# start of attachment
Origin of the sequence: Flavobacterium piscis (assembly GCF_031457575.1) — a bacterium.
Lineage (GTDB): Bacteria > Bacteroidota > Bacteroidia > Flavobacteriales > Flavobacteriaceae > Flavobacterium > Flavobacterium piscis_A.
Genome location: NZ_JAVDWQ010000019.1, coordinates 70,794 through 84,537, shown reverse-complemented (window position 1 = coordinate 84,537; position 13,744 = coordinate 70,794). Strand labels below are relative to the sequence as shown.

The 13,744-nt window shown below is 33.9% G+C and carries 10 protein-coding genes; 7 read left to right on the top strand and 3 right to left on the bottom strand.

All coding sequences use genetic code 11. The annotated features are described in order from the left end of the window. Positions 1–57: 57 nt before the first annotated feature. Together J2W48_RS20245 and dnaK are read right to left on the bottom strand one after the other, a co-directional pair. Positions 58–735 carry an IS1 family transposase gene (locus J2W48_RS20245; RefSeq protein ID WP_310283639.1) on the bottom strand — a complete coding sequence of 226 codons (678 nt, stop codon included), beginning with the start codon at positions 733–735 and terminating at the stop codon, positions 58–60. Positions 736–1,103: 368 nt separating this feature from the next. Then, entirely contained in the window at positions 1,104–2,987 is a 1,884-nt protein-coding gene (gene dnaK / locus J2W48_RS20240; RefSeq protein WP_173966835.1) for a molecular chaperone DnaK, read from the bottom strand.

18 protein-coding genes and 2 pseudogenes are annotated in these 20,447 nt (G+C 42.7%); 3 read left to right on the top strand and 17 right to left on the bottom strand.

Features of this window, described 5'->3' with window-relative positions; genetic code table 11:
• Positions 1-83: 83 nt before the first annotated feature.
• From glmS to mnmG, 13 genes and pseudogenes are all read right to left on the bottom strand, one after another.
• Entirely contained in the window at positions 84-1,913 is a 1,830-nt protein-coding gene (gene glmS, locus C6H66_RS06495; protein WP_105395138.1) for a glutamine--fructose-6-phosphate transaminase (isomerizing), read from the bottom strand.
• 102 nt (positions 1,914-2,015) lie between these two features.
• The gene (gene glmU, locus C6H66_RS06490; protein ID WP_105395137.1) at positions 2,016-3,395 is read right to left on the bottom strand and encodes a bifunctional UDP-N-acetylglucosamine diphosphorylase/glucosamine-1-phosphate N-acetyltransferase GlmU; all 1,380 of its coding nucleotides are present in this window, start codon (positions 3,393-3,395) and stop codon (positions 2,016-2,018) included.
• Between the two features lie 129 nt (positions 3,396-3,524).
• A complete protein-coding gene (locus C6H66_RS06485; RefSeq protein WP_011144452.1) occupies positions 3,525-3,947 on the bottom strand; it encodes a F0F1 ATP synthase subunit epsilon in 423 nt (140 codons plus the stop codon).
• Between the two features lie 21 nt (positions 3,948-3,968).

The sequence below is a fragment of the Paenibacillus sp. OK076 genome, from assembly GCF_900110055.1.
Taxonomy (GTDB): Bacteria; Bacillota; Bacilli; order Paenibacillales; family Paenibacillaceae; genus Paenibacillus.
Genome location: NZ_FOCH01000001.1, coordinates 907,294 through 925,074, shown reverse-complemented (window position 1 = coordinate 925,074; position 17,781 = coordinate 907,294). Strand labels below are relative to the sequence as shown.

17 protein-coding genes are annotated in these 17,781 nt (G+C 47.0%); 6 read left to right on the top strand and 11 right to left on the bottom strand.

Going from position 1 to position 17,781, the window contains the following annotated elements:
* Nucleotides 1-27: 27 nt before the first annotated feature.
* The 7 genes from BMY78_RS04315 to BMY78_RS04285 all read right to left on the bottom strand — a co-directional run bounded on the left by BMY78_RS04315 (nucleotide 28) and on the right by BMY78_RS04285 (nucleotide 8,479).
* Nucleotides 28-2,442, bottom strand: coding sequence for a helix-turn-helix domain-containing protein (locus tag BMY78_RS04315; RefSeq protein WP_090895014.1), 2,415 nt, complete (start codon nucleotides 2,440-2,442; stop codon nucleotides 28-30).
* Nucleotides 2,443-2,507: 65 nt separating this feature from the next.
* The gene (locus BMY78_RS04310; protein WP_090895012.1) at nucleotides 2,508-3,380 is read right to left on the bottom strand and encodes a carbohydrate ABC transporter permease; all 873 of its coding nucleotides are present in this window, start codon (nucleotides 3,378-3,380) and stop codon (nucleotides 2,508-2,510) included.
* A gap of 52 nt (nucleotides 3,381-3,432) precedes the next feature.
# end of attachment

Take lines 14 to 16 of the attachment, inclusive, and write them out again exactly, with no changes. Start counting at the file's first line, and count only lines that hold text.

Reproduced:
• A complete protein-coding gene (locus C6H66_RS06485; RefSeq protein WP_011144452.1) occupies positions 3,525-3,947 on the bottom strand; it encodes a F0F1 ATP synthase subunit epsilon in 423 nt (140 codons plus the stop codon).
• Between the two features lie 21 nt (positions 3,948-3,968).

The sequence below is a fragment of the Paenibacillus sp. OK076 genome, from assembly GCF_900110055.1.